Search for a theory of organized crimes
AbstractCasual empirical observations reveal no systematic relationship between the overall crime rate and organized criminal activity. We develop a search-theoretic framework to study the interactions not only between formal labor and crime sectors but also between individual and organized crimes. In equilibrium, individual and organized criminals face different arrest risks, success rates, reward structures and outside options. We characterize agents' “occupational choices,” the gang's hierarchical structure and the responses of unemployment, crime rates and crime composition to changes in labor-market conditions and crime-deterrence policies. We further assess the effectiveness of arrest versus punishment policies in deterring individual and organized crimes.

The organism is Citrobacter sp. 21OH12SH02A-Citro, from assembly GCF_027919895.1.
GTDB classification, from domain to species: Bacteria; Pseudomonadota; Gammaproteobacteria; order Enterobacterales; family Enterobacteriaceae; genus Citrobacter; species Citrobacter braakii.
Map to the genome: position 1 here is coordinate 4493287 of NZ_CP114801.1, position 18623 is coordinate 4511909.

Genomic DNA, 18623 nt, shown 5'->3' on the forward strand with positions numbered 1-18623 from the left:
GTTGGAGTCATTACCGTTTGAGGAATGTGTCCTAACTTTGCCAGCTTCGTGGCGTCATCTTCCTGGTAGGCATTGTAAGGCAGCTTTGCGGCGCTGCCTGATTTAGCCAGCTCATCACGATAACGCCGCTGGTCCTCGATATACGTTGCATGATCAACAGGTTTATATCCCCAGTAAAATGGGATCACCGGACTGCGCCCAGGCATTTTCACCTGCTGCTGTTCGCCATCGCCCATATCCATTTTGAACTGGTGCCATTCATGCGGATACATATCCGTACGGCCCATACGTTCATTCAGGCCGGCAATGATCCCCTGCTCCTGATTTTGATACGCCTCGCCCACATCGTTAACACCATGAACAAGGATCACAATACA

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Bibliographic InfoArticle provided by Elsevier in its journal European Economic Review.
Volume (Year): 62 (2013)
Issue (Month): C ()
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Web page: http://www.elsevier.com/locate/eer
Individual versus organized crimes; Occupational choice; Crime composition; Interdiction and risk-sharing effects;
Find related papers by JEL classification:
- J24 - Labor and Demographic Economics - - Demand and Supply of Labor - - - Human Capital; Skills; Occupational Choice; Labor Productivity
- K42 - Law and Economics - - Legal Procedure, the Legal System, and Illegal Behavior - - - Illegal Behavior and the Enforcement of Law
- D83 - Microeconomics - - Information, Knowledge, and Uncertainty - - - Search, Learning, and Information
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